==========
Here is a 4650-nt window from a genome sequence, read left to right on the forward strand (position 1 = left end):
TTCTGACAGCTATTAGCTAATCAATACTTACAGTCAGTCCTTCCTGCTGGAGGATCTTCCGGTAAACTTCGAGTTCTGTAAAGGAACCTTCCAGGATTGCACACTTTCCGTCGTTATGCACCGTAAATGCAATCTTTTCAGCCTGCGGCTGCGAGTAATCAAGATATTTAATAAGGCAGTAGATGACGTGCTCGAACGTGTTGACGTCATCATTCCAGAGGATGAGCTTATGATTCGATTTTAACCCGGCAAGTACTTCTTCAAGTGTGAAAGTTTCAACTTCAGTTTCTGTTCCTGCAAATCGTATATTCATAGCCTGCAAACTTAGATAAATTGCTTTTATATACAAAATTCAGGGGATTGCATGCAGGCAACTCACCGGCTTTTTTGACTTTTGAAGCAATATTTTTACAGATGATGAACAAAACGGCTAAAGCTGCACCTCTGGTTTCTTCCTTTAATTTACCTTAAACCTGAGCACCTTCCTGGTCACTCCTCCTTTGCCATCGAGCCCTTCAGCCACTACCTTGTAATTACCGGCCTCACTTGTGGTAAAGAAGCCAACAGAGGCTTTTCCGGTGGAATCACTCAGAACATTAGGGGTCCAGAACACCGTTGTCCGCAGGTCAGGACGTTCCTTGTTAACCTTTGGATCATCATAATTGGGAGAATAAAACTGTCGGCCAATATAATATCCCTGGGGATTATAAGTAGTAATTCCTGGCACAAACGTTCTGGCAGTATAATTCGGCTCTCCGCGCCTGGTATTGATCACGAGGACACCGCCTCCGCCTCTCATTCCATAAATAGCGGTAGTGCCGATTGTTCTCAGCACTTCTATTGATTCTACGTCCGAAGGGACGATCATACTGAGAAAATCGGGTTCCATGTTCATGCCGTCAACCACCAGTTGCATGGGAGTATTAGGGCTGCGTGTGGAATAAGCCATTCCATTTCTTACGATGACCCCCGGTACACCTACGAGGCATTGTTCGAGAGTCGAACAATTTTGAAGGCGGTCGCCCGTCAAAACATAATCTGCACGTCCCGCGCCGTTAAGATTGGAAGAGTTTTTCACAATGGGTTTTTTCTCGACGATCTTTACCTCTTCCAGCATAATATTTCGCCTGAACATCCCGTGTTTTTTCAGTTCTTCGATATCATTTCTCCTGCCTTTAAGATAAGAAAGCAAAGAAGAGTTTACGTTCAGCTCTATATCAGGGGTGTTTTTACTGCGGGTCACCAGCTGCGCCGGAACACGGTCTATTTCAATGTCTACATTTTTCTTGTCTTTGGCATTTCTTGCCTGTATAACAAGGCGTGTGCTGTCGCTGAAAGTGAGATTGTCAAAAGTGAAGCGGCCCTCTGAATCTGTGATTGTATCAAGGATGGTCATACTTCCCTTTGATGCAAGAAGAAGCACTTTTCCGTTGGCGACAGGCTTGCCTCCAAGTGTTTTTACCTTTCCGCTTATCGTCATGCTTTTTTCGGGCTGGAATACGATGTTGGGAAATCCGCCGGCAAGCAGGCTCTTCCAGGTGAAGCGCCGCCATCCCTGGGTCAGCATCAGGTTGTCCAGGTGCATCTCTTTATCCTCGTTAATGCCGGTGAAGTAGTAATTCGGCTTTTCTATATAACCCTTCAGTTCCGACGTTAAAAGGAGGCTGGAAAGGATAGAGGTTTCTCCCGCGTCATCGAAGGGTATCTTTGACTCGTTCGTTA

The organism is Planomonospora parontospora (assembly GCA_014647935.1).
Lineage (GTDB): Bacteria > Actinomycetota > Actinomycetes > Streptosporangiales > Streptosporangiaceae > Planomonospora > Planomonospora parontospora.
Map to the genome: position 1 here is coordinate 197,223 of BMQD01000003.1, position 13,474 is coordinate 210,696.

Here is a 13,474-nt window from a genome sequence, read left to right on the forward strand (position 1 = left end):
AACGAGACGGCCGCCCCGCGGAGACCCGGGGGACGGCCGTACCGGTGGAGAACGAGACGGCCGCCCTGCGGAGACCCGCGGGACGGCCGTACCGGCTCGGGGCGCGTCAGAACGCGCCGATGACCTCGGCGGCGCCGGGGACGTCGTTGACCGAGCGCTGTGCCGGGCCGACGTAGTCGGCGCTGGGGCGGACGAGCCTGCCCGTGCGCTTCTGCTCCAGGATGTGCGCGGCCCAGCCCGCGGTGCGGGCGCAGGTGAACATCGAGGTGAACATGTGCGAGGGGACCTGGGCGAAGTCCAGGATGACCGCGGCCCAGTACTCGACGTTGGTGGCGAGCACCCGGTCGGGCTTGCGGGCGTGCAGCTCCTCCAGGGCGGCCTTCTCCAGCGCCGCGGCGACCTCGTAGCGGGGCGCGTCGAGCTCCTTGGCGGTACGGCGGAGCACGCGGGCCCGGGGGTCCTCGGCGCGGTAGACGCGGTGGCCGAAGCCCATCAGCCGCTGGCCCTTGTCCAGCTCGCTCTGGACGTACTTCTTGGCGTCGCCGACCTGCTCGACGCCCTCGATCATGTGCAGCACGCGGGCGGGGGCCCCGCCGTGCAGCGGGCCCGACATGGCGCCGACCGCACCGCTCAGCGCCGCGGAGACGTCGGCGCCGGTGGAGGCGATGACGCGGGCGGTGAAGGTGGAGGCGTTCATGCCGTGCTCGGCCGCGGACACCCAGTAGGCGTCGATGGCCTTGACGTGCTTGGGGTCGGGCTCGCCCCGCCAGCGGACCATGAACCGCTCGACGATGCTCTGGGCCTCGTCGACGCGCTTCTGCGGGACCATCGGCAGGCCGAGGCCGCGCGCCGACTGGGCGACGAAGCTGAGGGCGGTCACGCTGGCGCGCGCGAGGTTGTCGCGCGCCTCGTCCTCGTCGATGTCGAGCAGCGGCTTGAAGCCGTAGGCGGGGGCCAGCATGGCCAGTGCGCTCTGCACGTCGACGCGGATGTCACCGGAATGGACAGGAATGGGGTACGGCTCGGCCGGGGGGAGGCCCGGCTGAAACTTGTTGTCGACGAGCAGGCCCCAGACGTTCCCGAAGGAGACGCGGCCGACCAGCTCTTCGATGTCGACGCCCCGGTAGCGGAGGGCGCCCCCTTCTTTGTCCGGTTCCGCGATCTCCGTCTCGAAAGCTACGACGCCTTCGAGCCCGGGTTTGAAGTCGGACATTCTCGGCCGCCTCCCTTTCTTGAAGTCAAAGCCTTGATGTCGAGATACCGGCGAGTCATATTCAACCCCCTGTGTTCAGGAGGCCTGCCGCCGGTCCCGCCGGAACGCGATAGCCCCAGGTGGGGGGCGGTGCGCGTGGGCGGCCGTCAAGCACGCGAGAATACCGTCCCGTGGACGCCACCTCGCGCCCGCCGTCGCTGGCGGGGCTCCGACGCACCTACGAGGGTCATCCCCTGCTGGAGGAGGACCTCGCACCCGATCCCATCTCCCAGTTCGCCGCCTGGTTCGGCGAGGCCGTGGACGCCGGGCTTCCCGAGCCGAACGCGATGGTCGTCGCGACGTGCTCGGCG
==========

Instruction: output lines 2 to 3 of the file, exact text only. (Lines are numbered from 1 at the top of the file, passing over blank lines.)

TTCTGACAGCTATTAGCTAATCAATACTTACAGTCAGTCCTTCCTGCTGGAGGATCTTCCGGTAAACTTCGAGTTCTGTAAAGGAACCTTCCAGGATTGCACACTTTCCGTCGTTATGCACCGTAAATGCAATCTTTTCAGCCTGCGGCTGCGAGTAATCAAGATATTTAATAAGGCAGTAGATGACGTGCTCGAACGTGTTGACGTCATCATTCCAGAGGATGAGCTTATGATTCGATTTTAACCCGGCAAGTACTTCTTCAAGTGTGAAAGTTTCAACTTCAGTTTCTGTTCCTGCAAATCGTATATTCATAGCCTGCAAACTTAGATAAATTGCTTTTATATACAAAATTCAGGGGATTGCATGCAGGCAACTCACCGGCTTTTTTGACTTTTGAAGCAATATTTTTACAGATGATGAACAAAACGGCTAAAGCTGCACCTCTGGTTTCTTCCTTTAATTTACCTTAAACCTGAGCACCTTCCTGGTCACTCCTCCTTTGCCATCGAGCCCTTCAGCCACTACCTTGTAATTACCGGCCTCACTTGTGGTAAAGAAGCCAACAGAGGCTTTTCCGGTGGAATCACTCAGAACATTAGGGGTCCAGAACACCGTTGTCCGCAGGTCAGGACGTTCCTTGTTAACCTTTGGATCATCATAATTGGGAGAATAAAACTGTCGGCCAATATAATATCCCTGGGGATTATAAGTAGTAATTCCTGGCACAAACGTTCTGGCAGTATAATTCGGCTCTCCGCGCCTGGTATTGATCACGAGGACACCGCCTCCGCCTCTCATTCCATAAATAGCGGTAGTGCCGATTGTTCTCAGCACTTCTATTGATTCTACGTCCGAAGGGACGATCATACTGAGAAAATCGGGTTCCATGTTCATGCCGTCAACCACCAGTTGCATGGGAGTATTAGGGCTGCGTGTGGAATAAGCCATTCCATTTCTTACGATGACCCCCGGTACACCTACGAGGCATTGTTCGAGAGTCGAACAATTTTGAAGGCGGTCGCCCGTCAAAACATAATCTGCACGTCCCGCGCCGTTAAGATTGGAAGAGTTTTTCACAATGGGTTTTTTCTCGACGATCTTTACCTCTTCCAGCATAATATTTCGCCTGAACATCCCGTGTTTTTTCAGTTCTTCGATATCATTTCTCCTGCCTTTAAGATAAGAAAGCAAAGAAGAGTTTACGTTCAGCTCTATATCAGGGGTGTTTTTACTGCGGGTCACCAGCTGCGCCGGAACACGGTCTATTTCAATGTCTACATTTTTCTTGTCTTTGGCATTTCTTGCCTGTATAACAAGGCGTGTGCTGTCGCTGAAAGTGAGATTGTCAAAAGTGAAGCGGCCCTCTGAATCTGTGATTGTATCAAGGATGGTCATACTTCCCTTTGATGCAAGAAGAAGCACTTTTCCGTTGGCGACAGGCTTGCCTCCAAGTGTTTTTACCTTTCCGCTTATCGTCATGCTTTTTTCGGGCTGGAATACGATGTTGGGAAATCCGCCGGCAAGCAGGCTCTTCCAGGTGAAGCGCCGCCATCCCTGGGTCAGCATCAGGTTGTCCAGGTGCATCTCTTTATCCTCGTTAATGCCGGTGAAGTAGTAATTCGGCTTTTCTATATAACCCTTCAGTTCCGACGTTAAAAGGAGGCTGGAAAGGATAGAGGTTTCTCCCGCGTCATCGAAGGGTATCTTTGACTCGTTCGTTA

The organism is Planomonospora parontospora (assembly GCA_014647935.1).